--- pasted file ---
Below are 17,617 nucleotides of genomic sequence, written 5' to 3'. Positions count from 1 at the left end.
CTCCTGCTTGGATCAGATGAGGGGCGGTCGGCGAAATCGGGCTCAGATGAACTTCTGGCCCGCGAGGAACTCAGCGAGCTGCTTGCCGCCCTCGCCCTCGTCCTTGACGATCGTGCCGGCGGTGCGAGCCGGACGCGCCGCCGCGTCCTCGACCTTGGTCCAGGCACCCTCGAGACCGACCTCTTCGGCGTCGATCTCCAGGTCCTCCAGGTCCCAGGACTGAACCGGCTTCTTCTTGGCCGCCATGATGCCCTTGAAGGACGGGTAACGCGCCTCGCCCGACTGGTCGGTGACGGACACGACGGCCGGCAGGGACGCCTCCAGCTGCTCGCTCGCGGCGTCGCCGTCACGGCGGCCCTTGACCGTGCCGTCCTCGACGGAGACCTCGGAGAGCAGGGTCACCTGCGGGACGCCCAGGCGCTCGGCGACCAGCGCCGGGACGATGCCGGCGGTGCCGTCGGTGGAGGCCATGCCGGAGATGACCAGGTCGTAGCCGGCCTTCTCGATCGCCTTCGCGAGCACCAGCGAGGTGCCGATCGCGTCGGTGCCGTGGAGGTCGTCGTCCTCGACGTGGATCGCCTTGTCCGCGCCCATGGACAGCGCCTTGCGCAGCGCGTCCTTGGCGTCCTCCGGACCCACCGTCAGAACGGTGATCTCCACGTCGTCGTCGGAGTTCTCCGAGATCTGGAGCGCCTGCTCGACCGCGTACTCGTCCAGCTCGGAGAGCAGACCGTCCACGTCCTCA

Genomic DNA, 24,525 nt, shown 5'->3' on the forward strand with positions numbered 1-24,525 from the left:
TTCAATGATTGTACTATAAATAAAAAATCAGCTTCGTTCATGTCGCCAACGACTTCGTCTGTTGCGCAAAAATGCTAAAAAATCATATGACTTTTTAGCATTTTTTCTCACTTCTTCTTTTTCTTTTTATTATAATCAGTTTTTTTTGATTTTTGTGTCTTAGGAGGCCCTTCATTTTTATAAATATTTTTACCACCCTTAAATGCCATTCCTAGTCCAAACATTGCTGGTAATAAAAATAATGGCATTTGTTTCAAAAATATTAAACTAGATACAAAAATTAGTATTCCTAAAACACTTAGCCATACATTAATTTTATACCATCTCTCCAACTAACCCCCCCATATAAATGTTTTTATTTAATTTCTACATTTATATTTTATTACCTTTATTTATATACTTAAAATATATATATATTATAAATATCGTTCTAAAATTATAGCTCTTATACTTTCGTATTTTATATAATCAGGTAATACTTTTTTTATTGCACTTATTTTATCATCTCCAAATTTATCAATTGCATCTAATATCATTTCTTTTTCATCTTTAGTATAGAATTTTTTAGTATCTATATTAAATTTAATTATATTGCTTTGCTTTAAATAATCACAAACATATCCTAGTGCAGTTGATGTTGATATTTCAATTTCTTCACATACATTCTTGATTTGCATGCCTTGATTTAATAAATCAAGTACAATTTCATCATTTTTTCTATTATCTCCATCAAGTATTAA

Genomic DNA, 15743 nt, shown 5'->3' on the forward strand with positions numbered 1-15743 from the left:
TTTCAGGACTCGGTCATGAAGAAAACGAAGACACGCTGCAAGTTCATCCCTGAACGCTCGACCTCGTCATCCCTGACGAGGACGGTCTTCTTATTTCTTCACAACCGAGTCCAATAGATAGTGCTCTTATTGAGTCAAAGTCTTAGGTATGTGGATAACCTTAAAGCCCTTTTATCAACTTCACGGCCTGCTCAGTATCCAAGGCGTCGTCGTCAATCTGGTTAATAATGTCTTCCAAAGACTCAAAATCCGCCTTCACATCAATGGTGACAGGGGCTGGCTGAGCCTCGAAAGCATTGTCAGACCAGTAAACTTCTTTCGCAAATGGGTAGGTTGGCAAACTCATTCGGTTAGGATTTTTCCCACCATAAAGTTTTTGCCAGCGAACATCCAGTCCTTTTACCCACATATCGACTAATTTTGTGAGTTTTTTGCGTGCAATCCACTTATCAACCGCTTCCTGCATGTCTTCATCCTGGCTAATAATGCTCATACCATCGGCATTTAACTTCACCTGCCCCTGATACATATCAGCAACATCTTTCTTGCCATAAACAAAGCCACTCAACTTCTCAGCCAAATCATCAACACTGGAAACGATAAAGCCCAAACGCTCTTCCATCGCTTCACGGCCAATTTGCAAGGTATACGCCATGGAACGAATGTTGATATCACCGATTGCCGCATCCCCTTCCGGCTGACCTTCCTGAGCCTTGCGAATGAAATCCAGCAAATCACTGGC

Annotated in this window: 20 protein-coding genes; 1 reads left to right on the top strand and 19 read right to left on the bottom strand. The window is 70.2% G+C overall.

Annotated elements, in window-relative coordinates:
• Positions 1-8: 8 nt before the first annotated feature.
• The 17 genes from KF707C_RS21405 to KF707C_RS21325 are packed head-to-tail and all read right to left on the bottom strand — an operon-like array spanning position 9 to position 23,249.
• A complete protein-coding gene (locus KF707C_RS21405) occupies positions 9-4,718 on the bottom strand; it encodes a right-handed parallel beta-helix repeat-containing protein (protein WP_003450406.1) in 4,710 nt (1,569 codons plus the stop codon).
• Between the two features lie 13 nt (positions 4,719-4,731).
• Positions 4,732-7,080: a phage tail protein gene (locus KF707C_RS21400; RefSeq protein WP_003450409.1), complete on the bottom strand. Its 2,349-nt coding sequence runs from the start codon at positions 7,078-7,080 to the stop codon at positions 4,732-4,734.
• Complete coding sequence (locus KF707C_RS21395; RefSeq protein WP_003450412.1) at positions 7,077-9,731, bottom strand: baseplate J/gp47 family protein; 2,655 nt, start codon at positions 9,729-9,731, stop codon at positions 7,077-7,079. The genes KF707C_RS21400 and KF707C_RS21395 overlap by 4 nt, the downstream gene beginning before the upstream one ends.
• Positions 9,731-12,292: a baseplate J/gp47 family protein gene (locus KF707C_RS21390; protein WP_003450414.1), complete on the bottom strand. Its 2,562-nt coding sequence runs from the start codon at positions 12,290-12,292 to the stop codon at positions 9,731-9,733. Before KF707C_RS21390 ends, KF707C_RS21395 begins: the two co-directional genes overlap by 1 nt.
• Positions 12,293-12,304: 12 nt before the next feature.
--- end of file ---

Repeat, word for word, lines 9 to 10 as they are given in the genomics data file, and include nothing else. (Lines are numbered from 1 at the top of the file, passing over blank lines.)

• Positions 1-8: 8 nt before the first annotated feature.
• The 17 genes from KF707C_RS21405 to KF707C_RS21325 are packed head-to-tail and all read right to left on the bottom strand — an operon-like array spanning position 9 to position 23,249.